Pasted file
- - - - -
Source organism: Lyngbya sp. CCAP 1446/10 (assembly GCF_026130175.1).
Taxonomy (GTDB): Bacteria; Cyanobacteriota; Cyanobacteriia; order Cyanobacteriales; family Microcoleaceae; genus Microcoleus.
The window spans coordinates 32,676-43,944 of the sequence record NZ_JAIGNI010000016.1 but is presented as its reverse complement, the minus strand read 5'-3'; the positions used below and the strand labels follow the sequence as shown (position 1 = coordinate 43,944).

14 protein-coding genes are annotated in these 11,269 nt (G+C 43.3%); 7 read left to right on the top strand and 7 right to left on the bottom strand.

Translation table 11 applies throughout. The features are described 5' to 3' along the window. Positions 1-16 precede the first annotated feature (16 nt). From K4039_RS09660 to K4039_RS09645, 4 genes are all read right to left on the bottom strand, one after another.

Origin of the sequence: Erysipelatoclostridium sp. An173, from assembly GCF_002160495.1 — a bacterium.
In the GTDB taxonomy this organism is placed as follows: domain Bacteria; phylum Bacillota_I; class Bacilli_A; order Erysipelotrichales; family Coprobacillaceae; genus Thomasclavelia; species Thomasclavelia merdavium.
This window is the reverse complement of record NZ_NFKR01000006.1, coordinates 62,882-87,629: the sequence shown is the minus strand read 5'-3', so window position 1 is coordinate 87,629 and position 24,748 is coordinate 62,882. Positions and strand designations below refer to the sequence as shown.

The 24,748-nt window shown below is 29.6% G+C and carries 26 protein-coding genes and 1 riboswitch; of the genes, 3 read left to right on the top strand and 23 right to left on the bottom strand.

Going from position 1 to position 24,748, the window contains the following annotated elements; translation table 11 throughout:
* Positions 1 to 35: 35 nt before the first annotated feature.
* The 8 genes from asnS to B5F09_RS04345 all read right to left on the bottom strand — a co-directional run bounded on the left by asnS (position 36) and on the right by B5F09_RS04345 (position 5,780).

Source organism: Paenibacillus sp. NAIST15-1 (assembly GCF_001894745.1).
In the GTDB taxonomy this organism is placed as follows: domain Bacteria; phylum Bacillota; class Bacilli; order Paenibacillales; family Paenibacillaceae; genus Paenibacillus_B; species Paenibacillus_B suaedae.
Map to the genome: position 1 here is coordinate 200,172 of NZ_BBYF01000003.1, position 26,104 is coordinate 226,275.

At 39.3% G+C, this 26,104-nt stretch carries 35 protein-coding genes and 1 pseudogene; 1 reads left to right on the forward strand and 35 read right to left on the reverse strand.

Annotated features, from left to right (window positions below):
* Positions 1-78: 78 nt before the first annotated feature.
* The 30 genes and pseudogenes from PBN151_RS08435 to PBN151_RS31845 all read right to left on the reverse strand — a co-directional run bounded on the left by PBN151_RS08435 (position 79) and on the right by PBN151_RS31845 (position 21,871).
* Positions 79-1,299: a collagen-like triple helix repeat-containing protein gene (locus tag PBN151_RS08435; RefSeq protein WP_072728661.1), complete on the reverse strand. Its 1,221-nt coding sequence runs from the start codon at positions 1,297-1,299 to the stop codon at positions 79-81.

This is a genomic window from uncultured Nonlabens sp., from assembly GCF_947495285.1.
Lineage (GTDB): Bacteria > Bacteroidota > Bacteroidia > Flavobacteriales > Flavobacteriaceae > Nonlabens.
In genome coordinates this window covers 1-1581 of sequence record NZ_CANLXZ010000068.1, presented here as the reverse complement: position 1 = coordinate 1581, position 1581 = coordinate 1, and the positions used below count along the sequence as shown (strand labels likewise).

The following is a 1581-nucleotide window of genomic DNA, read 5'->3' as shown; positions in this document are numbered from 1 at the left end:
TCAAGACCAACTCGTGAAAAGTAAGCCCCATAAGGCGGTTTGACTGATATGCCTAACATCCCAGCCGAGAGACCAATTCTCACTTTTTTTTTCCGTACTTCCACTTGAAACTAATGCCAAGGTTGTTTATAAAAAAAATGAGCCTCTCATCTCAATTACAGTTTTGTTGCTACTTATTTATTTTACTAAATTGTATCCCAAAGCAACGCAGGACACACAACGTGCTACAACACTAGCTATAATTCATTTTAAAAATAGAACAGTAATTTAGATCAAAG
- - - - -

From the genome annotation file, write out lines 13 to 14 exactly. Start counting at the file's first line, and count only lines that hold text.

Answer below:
Source organism: Paenibacillus sp. NAIST15-1 (assembly GCF_001894745.1).
In the GTDB taxonomy this organism is placed as follows: domain Bacteria; phylum Bacillota; class Bacilli; order Paenibacillales; family Paenibacillaceae; genus Paenibacillus_B; species Paenibacillus_B suaedae.